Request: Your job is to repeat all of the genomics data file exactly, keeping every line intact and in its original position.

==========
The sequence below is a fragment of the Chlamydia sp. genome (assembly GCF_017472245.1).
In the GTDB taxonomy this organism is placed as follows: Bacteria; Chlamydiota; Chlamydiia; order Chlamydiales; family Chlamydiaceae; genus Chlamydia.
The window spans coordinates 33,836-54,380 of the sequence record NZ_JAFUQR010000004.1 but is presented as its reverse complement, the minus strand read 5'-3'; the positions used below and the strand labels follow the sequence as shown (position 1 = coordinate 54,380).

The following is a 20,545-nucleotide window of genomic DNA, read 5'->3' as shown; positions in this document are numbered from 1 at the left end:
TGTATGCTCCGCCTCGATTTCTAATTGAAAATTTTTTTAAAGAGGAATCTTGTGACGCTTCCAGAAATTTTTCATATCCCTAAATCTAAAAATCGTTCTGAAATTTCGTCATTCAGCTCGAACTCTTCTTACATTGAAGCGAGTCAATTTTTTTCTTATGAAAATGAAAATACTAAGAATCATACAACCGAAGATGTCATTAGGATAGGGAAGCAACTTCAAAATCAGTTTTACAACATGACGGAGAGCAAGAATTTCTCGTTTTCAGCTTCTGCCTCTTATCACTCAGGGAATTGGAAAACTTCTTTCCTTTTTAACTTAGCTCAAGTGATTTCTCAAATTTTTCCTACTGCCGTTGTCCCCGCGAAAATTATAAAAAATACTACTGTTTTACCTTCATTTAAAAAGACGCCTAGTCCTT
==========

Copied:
The sequence below is a fragment of the Chlamydia sp. genome (assembly GCF_017472245.1).
In the GTDB taxonomy this organism is placed as follows: Bacteria; Chlamydiota; Chlamydiia; order Chlamydiales; family Chlamydiaceae; genus Chlamydia.
The window spans coordinates 33,836-54,380 of the sequence record NZ_JAFUQR010000004.1 but is presented as its reverse complement, the minus strand read 5'-3'; the positions used below and the strand labels follow the sequence as shown (position 1 = coordinate 54,380).

The following is a 20,545-nucleotide window of genomic DNA, read 5'->3' as shown; positions in this document are numbered from 1 at the left end:
TGTATGCTCCGCCTCGATTTCTAATTGAAAATTTTTTTAAAGAGGAATCTTGTGACGCTTCCAGAAATTTTTCATATCCCTAAATCTAAAAATCGTTCTGAAATTTCGTCATTCAGCTCGAACTCTTCTTACATTGAAGCGAGTCAATTTTTTTCTTATGAAAATGAAAATACTAAGAATCATACAACCGAAGATGTCATTAGGATAGGGAAGCAACTTCAAAATCAGTTTTACAACATGACGGAGAGCAAGAATTTCTCGTTTTCAGCTTCTGCCTCTTATCACTCAGGGAATTGGAAAACTTCTTTCCTTTTTAACTTAGCTCAAGTGATTTCTCAAATTTTTCCTACTGCCGTTGTCCCCGCGAAAATTATAAAAAATACTACTGTTTTACCTTCATTTAAAAAGACGCCTAGTCCTT